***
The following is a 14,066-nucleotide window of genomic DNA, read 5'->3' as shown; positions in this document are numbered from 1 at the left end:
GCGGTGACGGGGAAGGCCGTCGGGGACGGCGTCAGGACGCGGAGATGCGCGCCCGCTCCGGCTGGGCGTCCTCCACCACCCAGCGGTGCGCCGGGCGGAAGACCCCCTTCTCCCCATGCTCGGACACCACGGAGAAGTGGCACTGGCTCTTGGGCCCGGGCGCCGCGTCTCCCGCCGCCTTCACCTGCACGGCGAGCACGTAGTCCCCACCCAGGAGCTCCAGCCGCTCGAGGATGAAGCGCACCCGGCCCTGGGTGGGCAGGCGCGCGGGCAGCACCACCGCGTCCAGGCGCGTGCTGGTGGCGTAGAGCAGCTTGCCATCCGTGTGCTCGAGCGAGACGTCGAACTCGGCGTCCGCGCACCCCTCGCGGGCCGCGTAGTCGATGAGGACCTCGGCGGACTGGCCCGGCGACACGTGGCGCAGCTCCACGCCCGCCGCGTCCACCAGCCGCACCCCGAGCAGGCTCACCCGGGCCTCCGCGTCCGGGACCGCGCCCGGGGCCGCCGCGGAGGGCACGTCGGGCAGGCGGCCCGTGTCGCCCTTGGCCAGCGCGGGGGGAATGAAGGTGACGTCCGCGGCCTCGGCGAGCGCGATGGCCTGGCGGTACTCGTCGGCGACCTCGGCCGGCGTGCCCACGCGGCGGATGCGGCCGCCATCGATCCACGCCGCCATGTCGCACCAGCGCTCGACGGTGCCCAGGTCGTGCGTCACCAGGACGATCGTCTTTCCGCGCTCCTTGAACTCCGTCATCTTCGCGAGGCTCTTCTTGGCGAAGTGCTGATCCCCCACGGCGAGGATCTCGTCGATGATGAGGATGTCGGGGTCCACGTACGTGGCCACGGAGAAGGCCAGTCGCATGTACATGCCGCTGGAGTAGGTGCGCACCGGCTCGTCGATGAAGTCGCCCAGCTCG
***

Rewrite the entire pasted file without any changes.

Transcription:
The following is a 14,066-nucleotide window of genomic DNA, read 5'->3' as shown; positions in this document are numbered from 1 at the left end:
GCGGTGACGGGGAAGGCCGTCGGGGACGGCGTCAGGACGCGGAGATGCGCGCCCGCTCCGGCTGGGCGTCCTCCACCACCCAGCGGTGCGCCGGGCGGAAGACCCCCTTCTCCCCATGCTCGGACACCACGGAGAAGTGGCACTGGCTCTTGGGCCCGGGCGCCGCGTCTCCCGCCGCCTTCACCTGCACGGCGAGCACGTAGTCCCCACCCAGGAGCTCCAGCCGCTCGAGGATGAAGCGCACCCGGCCCTGGGTGGGCAGGCGCGCGGGCAGCACCACCGCGTCCAGGCGCGTGCTGGTGGCGTAGAGCAGCTTGCCATCCGTGTGCTCGAGCGAGACGTCGAACTCGGCGTCCGCGCACCCCTCGCGGGCCGCGTAGTCGATGAGGACCTCGGCGGACTGGCCCGGCGACACGTGGCGCAGCTCCACGCCCGCCGCGTCCACCAGCCGCACCCCGAGCAGGCTCACCCGGGCCTCCGCGTCCGGGACCGCGCCCGGGGCCGCCGCGGAGGGCACGTCGGGCAGGCGGCCCGTGTCGCCCTTGGCCAGCGCGGGGGGAATGAAGGTGACGTCCGCGGCCTCGGCGAGCGCGATGGCCTGGCGGTACTCGTCGGCGACCTCGGCCGGCGTGCCCACGCGGCGGATGCGGCCGCCATCGATCCACGCCGCCATGTCGCACCAGCGCTCGACGGTGCCCAGGTCGTGCGTCACCAGGACGATCGTCTTTCCGCGCTCCTTGAACTCCGTCATCTTCGCGAGGCTCTTCTTGGCGAAGTGCTGATCCCCCACGGCGAGGATCTCGTCGATGATGAGGATGTCGGGGTCCACGTACGTGGCCACGGAGAAGGCCAGTCGCATGTACATGCCGCTGGAGTAGGTGCGCACCGGCTCGTCGATGAAGTCGCCCAGCTCG